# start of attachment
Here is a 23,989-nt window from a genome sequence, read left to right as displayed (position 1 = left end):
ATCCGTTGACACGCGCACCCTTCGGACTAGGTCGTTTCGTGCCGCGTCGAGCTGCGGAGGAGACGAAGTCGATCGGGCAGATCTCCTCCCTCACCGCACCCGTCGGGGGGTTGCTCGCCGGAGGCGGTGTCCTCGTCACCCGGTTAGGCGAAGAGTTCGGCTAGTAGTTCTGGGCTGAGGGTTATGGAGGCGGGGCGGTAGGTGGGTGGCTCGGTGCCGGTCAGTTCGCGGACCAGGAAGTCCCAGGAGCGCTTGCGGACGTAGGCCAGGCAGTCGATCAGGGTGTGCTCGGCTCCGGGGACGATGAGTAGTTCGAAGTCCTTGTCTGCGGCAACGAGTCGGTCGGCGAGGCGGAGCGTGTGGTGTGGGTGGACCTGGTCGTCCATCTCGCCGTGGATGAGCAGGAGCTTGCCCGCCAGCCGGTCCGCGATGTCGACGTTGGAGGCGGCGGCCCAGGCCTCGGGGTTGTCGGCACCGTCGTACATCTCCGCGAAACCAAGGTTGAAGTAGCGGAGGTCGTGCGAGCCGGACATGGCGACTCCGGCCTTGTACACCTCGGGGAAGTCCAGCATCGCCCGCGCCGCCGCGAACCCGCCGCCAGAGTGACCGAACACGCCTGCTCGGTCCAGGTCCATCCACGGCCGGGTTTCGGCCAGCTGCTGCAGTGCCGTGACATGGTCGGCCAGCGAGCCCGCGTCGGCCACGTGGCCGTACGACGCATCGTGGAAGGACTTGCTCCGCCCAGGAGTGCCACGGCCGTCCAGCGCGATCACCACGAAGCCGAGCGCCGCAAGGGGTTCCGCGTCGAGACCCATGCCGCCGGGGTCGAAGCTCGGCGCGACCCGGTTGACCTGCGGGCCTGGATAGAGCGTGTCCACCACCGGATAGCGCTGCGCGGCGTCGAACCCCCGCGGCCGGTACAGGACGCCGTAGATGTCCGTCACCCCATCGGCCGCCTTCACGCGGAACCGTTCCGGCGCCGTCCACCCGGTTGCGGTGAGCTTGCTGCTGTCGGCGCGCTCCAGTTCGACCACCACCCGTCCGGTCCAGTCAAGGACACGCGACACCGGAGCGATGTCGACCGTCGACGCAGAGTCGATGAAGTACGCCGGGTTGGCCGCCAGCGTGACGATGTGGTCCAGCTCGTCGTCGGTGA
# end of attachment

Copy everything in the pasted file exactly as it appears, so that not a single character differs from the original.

Here is a 23,989-nt window from a genome sequence, read left to right as displayed (position 1 = left end):
ATCCGTTGACACGCGCACCCTTCGGACTAGGTCGTTTCGTGCCGCGTCGAGCTGCGGAGGAGACGAAGTCGATCGGGCAGATCTCCTCCCTCACCGCACCCGTCGGGGGGTTGCTCGCCGGAGGCGGTGTCCTCGTCACCCGGTTAGGCGAAGAGTTCGGCTAGTAGTTCTGGGCTGAGGGTTATGGAGGCGGGGCGGTAGGTGGGTGGCTCGGTGCCGGTCAGTTCGCGGACCAGGAAGTCCCAGGAGCGCTTGCGGACGTAGGCCAGGCAGTCGATCAGGGTGTGCTCGGCTCCGGGGACGATGAGTAGTTCGAAGTCCTTGTCTGCGGCAACGAGTCGGTCGGCGAGGCGGAGCGTGTGGTGTGGGTGGACCTGGTCGTCCATCTCGCCGTGGATGAGCAGGAGCTTGCCCGCCAGCCGGTCCGCGATGTCGACGTTGGAGGCGGCGGCCCAGGCCTCGGGGTTGTCGGCACCGTCGTACATCTCCGCGAAACCAAGGTTGAAGTAGCGGAGGTCGTGCGAGCCGGACATGGCGACTCCGGCCTTGTACACCTCGGGGAAGTCCAGCATCGCCCGCGCCGCCGCGAACCCGCCGCCAGAGTGACCGAACACGCCTGCTCGGTCCAGGTCCATCCACGGCCGGGTTTCGGCCAGCTGCTGCAGTGCCGTGACATGGTCGGCCAGCGAGCCCGCGTCGGCCACGTGGCCGTACGACGCATCGTGGAAGGACTTGCTCCGCCCAGGAGTGCCACGGCCGTCCAGCGCGATCACCACGAAGCCGAGCGCCGCAAGGGGTTCCGCGTCGAGACCCATGCCGCCGGGGTCGAAGCTCGGCGCGACCCGGTTGACCTGCGGGCCTGGATAGAGCGTGTCCACCACCGGATAGCGCTGCGCGGCGTCGAACCCCCGCGGCCGGTACAGGACGCCGTAGATGTCCGTCACCCCATCGGCCGCCTTCACGCGGAACCGTTCCGGCGCCGTCCACCCGGTTGCGGTGAGCTTGCTGCTGTCGGCGCGCTCCAGTTCGACCACCACCCGTCCGGTCCAGTCAAGGACACGCGACACCGGAGCGATGTCGACCGTCGACGCAGAGTCGATGAAGTACGCCGGGTTGGCCGCCAGCGTGACGATGTGGTCCAGCTCGTCGTCGGTGA